Having worms in your garden soil is an easy and wonderful indication of healthy soils; where worms can be sustained there will be moist, nutrient rich soils which sustain all other plants and animals.  The more earthworms you have the more worm castings they are producing that will better fertilize your soil and sustain a healthy soil ecosystem.  Worm castings are a boon to farmers looking to sustain plant crops on the same soil year after year, and it’s no surprise that people have started trying to take greater advantage of this phenomenal organism.  Vermiculture, or vermicompost, is the process of composting material specifically using different types of worms to create a highly homogenous, nutrient rich organic fertilizer.  Composting, the process of utilizing decomposition to break down organic matter into rich soil material known as humus, has been practiced here at Colchester Farm CSA for years.  But vermiculture gives us the opportunity to use worms to make decomposed soil humus faster, and have it contain higher concentrations of nutrients.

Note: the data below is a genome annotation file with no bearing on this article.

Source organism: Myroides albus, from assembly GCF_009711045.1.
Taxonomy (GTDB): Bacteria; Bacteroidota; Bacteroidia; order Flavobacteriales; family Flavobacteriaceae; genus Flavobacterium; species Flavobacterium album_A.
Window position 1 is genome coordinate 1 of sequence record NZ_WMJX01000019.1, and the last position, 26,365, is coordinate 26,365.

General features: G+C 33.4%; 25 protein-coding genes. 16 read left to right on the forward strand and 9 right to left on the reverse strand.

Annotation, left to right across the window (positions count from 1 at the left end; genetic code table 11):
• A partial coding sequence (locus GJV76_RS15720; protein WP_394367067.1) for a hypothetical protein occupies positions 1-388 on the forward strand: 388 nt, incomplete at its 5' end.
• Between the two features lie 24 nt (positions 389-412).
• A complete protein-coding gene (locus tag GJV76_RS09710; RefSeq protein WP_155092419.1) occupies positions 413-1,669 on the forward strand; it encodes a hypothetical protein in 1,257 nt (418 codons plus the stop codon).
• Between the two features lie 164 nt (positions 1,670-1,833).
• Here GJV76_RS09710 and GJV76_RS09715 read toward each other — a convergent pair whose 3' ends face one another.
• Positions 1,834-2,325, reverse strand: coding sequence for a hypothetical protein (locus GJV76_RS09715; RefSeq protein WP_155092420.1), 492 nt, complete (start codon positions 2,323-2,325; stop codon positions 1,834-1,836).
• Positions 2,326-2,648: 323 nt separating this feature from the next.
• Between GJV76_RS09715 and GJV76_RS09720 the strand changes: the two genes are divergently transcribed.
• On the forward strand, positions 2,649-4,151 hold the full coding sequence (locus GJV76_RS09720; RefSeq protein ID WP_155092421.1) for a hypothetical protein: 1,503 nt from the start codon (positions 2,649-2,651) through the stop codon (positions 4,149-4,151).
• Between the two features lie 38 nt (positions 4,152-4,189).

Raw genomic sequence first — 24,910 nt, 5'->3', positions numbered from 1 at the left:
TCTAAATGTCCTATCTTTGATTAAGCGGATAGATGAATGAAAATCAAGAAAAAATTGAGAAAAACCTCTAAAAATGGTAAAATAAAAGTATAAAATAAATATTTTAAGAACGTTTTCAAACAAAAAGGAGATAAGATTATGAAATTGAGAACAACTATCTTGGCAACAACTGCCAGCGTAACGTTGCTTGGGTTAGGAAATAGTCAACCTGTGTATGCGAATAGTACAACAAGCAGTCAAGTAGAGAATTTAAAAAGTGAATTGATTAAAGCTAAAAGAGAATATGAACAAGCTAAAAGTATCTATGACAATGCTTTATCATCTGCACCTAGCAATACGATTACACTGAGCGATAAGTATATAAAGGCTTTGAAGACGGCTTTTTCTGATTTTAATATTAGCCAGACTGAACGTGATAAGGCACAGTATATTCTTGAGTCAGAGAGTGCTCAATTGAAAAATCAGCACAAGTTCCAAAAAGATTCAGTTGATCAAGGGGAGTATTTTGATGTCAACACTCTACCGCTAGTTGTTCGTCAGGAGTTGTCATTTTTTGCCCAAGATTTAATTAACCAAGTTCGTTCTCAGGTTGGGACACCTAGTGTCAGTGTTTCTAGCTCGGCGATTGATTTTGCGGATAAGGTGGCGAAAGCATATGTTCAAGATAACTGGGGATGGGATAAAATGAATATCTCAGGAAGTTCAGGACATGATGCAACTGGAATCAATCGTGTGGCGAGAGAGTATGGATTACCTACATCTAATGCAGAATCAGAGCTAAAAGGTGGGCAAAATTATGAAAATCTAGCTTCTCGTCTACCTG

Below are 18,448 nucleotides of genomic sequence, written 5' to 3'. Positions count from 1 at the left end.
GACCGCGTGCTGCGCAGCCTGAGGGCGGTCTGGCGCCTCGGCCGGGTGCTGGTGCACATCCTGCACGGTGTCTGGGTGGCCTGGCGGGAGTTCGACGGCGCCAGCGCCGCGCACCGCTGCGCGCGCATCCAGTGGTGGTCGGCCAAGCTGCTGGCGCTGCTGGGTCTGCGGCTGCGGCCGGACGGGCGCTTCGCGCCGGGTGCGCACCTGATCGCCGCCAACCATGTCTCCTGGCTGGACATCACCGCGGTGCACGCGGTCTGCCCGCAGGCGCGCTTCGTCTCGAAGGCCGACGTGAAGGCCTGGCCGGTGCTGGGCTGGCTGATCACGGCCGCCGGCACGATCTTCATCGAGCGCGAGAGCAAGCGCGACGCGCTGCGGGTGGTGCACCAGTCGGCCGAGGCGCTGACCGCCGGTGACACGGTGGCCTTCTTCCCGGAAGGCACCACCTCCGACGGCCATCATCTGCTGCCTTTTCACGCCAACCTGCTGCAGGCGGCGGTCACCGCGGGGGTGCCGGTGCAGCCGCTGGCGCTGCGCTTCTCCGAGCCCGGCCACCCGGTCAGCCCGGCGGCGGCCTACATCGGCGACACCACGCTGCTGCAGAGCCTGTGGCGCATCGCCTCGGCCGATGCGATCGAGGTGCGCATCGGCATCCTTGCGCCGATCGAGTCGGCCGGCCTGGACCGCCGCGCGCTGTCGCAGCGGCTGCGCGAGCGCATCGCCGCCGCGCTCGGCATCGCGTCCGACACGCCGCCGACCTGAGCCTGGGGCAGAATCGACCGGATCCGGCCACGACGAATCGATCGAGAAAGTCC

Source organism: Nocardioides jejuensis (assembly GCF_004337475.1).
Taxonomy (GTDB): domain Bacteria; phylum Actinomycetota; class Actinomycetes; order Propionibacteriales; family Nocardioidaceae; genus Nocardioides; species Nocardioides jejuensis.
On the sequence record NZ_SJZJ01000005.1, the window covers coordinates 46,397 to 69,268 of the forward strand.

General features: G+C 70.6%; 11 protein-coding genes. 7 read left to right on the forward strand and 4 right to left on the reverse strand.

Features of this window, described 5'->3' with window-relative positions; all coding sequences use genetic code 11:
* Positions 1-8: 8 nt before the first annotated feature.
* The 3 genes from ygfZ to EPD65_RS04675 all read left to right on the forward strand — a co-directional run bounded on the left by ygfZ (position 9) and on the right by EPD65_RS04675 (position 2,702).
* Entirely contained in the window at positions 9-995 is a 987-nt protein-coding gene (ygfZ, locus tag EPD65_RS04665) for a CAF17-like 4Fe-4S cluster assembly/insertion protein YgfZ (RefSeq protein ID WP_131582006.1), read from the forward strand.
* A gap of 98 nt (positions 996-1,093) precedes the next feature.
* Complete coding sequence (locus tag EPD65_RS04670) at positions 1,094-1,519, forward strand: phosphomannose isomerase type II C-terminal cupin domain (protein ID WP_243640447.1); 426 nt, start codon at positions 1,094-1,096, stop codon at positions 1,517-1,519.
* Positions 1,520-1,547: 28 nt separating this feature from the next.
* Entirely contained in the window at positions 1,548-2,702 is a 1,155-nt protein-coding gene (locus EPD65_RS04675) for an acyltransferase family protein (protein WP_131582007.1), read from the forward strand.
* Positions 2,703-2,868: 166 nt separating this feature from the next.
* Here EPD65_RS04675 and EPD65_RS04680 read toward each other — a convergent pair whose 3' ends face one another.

We have worms in our compost piles but, the pile being just a pile, the worms can come and go as they please.  What we have done is create a contained space in which to hold the worms, commonly referred to as a worm bin.  There are as many variations on vermicomposting as there are any other type of agriculture, so here we only will discuss the practices and procedures we know and use at Colchester.  Having said that, vermiculture is new for us here and we are treating it as a research project until we can learn more from experience and better care for and use the worms.

Laying down the wire netting floor that will hold in our worms.

Laying down the wire netting floor that will hold in our worms and keep out mice.